Enter our hero, the quick-witted, dryly comic, ultra-observant Reacher is like an American Sherlock Holmes with an axe to grind and without the permanent residence on Baker Street. You see, Reacher’s a drifter. He lives out of motel rooms as he criss-crosses our great nation on whatever mission he sees fit. He has only the clothes on his back, and even those were bought from Goodwill.
Director Christopher McQuarrie captures Reacher’s loner spirit in a series of shots from behind our star’s iconic visage. We see Reacher go about his matter-of-fact business before showing up in the Pittsburgh District Attorney’s office demanding to see James Barr. It’s a fantastic star turn for one of the few true movie stars we have left, and it sets the deliberate pace of the film perfectly.
Clocking in at 130 minutes, Jack Reacher is far from a lean and mean thrill ride. While the story certainly made that an option, McQuarrie and Cruise recognize the calm in Reacher and incorporate it into the film’s mentality. Very rarely does Reacher get too riled up. Rather, he walks with a measured gait. He observes silently, speaking rarely. The story shifts from bursts of action—including a particularly well-choreographed chase scene—to long stretches of investigation and obtuse interactions with police officers, attorneys, thugs, and the general public.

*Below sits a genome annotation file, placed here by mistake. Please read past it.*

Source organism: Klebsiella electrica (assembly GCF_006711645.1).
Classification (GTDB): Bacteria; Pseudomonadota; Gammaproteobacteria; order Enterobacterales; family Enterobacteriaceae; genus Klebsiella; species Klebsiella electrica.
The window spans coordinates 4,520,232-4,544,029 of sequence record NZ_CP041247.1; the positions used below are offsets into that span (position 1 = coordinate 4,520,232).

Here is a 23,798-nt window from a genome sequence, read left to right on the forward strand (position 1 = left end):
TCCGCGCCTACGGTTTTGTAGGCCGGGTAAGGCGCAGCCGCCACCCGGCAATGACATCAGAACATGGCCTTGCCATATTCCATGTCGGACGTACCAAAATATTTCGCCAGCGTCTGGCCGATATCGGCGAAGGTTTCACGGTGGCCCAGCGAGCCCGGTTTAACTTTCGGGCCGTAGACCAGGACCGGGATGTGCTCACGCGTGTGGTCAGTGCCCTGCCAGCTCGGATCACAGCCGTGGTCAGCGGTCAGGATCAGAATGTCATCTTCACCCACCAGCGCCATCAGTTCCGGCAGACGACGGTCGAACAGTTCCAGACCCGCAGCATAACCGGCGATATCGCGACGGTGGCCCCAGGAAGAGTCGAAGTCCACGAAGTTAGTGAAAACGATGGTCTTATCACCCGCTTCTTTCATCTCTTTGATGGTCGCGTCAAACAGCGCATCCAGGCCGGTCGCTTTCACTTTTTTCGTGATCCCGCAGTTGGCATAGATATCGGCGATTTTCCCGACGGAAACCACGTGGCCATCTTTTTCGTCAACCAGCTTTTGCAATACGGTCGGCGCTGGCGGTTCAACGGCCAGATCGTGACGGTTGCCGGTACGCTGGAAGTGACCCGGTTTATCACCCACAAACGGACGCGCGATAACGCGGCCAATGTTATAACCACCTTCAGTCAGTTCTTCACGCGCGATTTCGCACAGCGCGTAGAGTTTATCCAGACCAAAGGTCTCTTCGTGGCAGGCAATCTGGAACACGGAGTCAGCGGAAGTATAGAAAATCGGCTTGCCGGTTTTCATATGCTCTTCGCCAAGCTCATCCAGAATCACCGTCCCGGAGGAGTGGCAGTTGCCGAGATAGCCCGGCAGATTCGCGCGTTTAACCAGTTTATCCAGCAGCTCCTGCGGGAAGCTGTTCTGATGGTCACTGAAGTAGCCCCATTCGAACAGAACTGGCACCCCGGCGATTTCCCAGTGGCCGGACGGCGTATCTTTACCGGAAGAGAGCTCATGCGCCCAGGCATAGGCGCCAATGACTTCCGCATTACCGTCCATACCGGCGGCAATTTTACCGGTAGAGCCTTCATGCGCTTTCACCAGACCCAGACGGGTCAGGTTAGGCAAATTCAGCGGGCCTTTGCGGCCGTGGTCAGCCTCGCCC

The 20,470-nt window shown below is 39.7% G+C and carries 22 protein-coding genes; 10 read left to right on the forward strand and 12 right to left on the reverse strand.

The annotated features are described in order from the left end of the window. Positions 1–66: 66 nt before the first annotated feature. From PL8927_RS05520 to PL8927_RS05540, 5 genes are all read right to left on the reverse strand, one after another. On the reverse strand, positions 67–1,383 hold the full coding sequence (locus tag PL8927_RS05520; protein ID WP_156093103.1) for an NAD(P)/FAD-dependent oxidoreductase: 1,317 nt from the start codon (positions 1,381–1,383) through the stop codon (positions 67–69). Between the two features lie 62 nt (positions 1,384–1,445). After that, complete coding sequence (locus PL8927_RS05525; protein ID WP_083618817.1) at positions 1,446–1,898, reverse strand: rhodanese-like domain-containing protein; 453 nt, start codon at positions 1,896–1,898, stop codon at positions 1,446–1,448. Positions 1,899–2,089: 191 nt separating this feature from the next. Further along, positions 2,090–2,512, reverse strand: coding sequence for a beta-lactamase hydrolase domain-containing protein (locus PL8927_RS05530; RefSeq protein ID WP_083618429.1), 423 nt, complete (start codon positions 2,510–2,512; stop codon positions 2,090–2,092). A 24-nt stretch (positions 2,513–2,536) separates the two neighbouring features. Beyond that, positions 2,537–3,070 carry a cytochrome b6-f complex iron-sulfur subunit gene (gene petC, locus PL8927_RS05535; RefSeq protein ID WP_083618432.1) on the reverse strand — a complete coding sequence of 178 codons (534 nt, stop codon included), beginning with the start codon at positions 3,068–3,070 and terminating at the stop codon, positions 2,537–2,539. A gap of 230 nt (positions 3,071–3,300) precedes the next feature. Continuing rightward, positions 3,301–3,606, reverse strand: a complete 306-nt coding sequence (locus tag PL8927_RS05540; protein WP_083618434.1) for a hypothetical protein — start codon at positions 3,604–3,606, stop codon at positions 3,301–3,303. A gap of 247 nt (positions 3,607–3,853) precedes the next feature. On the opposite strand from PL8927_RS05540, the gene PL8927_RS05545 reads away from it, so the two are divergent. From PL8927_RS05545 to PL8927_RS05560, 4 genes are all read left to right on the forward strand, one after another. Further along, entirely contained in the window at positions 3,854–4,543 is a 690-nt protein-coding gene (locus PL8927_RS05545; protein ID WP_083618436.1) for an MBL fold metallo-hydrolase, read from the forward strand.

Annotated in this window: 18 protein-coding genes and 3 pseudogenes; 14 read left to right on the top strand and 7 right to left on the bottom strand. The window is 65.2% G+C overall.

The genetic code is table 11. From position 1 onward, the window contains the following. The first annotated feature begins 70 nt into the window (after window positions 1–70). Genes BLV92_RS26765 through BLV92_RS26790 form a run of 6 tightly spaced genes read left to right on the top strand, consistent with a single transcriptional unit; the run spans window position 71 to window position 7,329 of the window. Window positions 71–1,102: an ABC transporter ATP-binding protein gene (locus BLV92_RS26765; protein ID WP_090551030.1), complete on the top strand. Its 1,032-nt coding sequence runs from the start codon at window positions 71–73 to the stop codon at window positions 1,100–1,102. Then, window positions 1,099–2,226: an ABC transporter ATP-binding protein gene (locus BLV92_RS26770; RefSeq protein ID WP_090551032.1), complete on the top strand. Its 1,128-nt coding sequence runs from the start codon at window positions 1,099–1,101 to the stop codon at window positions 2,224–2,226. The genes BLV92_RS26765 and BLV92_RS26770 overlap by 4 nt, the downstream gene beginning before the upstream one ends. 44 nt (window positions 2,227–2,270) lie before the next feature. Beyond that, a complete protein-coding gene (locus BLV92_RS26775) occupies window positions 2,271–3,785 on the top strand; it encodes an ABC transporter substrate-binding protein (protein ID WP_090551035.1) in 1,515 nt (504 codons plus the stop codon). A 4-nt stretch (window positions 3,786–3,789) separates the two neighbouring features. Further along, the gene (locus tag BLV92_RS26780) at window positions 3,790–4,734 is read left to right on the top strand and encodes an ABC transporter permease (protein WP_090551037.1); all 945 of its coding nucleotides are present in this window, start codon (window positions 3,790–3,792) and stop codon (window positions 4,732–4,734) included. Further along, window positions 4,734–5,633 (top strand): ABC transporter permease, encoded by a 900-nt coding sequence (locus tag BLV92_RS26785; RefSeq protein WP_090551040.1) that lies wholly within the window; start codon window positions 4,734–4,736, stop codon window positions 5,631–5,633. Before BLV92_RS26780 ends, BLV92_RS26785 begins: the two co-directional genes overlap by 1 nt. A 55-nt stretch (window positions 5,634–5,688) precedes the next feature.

In this sense, they could not have chosen a better actor than Cruise. Though his incredible running form has been chronicled for years, many have failed to recognize the man’s ability to control every muscle in his body with the utmost precision. Perhaps stemming from early criticism of his manic (and constant) movements, Cruise has now become a master of mobility. He can shift from being completely still to a dashing off in a sprint in an instant, but even more impressive are his clearly calculated and blocked movements. Before the above-mentioned chase sequence ensues, Reacher slowly reaches down to his gear shift without moving his eyes from the detective staring him down. His hand moves in a steady gliding motion to the shift before ripping it into reverse and tearing out of the parking lot.
Cruise’s control matches perfectly with the slowly-rising tension in the scene, and there’s simply no way its an accident. Though certainly aided by editing, once you notice Cruise’s skill its hard to avoid for the rest of the film. It’s clear in his hand-to-hand fight scenes both outside a bar and during the film’s rain-soaked climax. It pops up again when he’s challenged at a shooting range. It’s even evident when Cruise is simply strolling from down the sidewalk.